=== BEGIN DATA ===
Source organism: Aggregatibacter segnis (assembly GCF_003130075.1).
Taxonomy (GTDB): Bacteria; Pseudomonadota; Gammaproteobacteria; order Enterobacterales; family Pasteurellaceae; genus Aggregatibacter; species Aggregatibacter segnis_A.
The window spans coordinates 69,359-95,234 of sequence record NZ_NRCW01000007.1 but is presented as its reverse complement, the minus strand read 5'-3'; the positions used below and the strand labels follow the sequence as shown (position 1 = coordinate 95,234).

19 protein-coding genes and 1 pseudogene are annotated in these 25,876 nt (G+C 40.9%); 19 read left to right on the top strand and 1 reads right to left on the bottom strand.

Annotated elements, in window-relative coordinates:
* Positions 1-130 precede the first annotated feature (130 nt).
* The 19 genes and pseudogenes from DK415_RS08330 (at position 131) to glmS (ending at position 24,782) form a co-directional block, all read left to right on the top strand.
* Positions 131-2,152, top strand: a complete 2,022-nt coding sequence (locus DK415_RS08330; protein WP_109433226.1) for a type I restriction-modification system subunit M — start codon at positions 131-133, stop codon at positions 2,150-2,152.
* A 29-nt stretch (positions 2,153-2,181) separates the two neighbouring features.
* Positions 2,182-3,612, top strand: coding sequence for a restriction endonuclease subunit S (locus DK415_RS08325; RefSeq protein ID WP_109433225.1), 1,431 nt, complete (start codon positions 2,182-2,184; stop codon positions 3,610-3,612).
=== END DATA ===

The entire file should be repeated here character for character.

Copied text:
Source organism: Aggregatibacter segnis (assembly GCF_003130075.1).
Taxonomy (GTDB): Bacteria; Pseudomonadota; Gammaproteobacteria; order Enterobacterales; family Pasteurellaceae; genus Aggregatibacter; species Aggregatibacter segnis_A.
The window spans coordinates 69,359-95,234 of sequence record NZ_NRCW01000007.1 but is presented as its reverse complement, the minus strand read 5'-3'; the positions used below and the strand labels follow the sequence as shown (position 1 = coordinate 95,234).

19 protein-coding genes and 1 pseudogene are annotated in these 25,876 nt (G+C 40.9%); 19 read left to right on the top strand and 1 reads right to left on the bottom strand.

Annotated elements, in window-relative coordinates:
* Positions 1-130 precede the first annotated feature (130 nt).
* The 19 genes and pseudogenes from DK415_RS08330 (at position 131) to glmS (ending at position 24,782) form a co-directional block, all read left to right on the top strand.
* Positions 131-2,152, top strand: a complete 2,022-nt coding sequence (locus DK415_RS08330; protein WP_109433226.1) for a type I restriction-modification system subunit M — start codon at positions 131-133, stop codon at positions 2,150-2,152.
* A 29-nt stretch (positions 2,153-2,181) separates the two neighbouring features.
* Positions 2,182-3,612, top strand: coding sequence for a restriction endonuclease subunit S (locus DK415_RS08325; RefSeq protein ID WP_109433225.1), 1,431 nt, complete (start codon positions 2,182-2,184; stop codon positions 3,610-3,612).